As newer technology makes its way into classrooms, students are able to learn and research at increasingly faster rates. Dr. Bryson Payne, head of the University of North Georgia's (UNG) Department of Computer Science and Information Systems, talks about how higher education is integrating technology into the classroom and how technology is changing higher education.
What are some of the most notable technologies introduced to the classroom, and how have they changed learning?
Learning management systems (LMS) like Blackboard, Moodle, D2L, and Sakai, have had perhaps the deepest, long-lasting impact on learning by allowing faculty and students to interact with online materials for any class, any time. MOOCs (massive open online courses) are the extreme extension of LMSs.
Mobile devices have only recently begun to find their way into classroom use, and I see smartphones and tablets enabling even more change in the accessibility of materials outside the classroom.
How has technology changed the skills that students need to succeed?
Students already have some comfort and skill with online learning systems and mobile devices – it's the teacher that's had to adapt the most quickly. Curriculum and materials are slowly migrating to mobile and online access – ebooks are a great example, at 30-70% savings over printed books. However, until faculty feel comfortable and have the training and tools available to make use of LMS and mobile technology, students are going to be further ahead than educators.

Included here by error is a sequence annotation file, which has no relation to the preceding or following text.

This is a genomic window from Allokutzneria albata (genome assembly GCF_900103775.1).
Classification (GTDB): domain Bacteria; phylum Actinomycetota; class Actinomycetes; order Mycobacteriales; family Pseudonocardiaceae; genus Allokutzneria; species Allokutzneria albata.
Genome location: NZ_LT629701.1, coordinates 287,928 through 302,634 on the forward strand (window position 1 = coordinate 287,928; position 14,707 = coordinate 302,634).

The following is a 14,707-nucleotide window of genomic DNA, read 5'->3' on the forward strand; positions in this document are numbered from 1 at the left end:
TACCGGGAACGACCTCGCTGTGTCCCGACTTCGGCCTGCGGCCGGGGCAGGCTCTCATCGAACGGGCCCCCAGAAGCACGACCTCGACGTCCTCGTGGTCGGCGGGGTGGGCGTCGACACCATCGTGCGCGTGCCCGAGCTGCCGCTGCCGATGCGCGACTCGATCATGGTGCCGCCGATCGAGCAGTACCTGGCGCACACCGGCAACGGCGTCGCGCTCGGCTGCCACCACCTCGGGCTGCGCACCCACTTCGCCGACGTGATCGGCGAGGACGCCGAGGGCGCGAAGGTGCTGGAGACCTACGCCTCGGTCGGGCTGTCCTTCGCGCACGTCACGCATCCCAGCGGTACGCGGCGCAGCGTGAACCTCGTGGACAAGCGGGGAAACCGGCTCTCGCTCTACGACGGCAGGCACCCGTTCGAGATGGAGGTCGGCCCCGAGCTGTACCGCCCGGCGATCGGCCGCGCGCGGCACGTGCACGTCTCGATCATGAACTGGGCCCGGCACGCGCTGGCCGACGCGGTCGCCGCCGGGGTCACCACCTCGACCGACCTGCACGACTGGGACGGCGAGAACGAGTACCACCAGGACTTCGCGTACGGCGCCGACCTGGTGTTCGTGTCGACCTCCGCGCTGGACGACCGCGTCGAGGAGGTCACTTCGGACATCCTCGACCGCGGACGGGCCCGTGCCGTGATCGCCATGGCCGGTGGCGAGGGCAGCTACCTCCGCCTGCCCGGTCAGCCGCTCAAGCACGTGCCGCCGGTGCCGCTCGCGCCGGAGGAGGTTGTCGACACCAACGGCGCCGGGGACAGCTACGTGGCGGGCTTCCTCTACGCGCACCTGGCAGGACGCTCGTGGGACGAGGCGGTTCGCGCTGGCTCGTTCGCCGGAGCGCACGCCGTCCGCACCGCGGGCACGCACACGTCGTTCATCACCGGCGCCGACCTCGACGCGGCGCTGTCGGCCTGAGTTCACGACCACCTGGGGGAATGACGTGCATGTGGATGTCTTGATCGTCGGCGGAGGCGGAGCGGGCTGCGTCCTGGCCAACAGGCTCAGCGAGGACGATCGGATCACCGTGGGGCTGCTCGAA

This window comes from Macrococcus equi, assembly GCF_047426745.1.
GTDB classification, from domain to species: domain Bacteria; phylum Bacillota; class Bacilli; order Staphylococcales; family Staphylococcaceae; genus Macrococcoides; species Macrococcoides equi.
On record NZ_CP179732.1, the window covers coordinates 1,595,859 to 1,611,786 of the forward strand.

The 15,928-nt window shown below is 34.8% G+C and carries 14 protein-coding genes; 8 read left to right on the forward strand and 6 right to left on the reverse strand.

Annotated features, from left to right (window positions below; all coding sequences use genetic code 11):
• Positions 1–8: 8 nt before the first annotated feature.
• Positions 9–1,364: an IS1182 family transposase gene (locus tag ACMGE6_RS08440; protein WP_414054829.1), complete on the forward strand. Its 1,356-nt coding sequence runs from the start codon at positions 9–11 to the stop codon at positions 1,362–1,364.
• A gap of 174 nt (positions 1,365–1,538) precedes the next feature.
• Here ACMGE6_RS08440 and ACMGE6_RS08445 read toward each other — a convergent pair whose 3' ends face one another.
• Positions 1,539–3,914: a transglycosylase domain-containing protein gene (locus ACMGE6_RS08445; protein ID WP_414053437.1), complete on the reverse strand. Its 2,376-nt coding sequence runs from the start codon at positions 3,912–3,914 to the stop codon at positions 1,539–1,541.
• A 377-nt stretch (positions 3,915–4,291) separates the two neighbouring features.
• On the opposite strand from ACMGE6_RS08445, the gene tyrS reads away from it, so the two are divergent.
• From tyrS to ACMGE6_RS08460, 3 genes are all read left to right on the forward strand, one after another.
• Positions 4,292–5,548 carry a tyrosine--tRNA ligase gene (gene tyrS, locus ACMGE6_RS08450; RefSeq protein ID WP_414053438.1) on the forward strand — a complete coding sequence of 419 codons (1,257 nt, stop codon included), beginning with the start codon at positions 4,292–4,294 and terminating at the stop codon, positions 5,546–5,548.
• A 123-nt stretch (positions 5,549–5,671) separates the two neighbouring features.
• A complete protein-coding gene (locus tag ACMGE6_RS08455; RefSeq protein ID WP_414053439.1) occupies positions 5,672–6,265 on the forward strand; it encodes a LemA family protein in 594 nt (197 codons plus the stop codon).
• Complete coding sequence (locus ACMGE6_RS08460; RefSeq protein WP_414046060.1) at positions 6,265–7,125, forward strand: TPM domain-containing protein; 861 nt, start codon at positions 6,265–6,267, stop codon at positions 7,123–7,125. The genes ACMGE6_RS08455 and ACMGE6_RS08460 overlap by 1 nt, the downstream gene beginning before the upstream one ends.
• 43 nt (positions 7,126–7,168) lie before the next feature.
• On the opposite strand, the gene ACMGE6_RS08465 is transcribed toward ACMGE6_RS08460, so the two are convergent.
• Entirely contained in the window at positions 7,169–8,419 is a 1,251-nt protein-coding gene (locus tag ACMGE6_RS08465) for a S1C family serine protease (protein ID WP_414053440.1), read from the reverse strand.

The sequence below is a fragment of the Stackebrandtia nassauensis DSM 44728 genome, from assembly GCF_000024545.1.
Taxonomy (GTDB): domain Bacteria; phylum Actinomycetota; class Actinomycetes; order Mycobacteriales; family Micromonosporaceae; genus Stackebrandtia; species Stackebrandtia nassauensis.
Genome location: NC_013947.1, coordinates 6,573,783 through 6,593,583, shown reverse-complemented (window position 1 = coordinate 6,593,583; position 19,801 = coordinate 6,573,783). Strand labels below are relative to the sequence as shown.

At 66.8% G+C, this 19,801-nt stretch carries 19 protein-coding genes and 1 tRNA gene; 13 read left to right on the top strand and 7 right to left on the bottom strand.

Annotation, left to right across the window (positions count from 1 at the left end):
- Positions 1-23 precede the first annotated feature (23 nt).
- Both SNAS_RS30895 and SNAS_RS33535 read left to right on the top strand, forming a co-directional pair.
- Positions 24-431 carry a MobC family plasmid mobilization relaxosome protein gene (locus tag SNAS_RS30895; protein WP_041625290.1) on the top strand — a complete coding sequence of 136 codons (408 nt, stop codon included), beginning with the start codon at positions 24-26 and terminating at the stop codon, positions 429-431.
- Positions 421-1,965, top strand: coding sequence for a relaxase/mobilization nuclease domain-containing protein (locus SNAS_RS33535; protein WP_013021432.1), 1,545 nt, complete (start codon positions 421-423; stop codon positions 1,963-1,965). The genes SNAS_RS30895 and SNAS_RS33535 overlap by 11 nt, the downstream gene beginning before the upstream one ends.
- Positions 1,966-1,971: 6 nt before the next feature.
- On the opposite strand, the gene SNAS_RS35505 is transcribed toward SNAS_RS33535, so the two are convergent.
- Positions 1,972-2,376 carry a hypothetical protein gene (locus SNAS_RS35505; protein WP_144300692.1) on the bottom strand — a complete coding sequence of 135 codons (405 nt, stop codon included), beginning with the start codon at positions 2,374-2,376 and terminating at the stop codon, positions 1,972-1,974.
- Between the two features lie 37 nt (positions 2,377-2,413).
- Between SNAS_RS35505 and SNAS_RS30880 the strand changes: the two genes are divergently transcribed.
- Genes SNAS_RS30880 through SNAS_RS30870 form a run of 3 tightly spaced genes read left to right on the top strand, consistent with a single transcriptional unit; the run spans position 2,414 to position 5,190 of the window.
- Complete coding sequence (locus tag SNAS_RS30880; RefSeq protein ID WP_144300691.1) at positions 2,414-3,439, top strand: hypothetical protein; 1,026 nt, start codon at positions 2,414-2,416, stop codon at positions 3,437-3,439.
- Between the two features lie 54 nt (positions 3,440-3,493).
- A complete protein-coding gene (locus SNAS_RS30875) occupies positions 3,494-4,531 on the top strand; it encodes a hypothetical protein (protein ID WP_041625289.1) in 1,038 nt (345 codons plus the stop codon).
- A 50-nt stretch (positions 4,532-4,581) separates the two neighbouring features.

What are the implications for technology's influence on learning?
As MOOCs are free or low-cost alternatives to in-class teaching, they have a tremendous potential to change the education landscape. My father-in-law is an IBM retiree in his 70s, and is taking four courses online from universities like Georgia Tech at the same time, for free. When our children and college students begin doing that for their education, we're going to have to rebuild our concept of a high school and even college diploma.
Higher education is catching up, and in a few cases keeping pace – we have more online courses than ever at UNG – but the rate of change is the issue. It often takes years to change a curriculum for a four-year degree, but a new fully-online, highly-regarded MOOC degree program from a national competitor could appear in a matter of months. It's an exciting time to be in higher education, but we've got plenty of innovation ahead of us.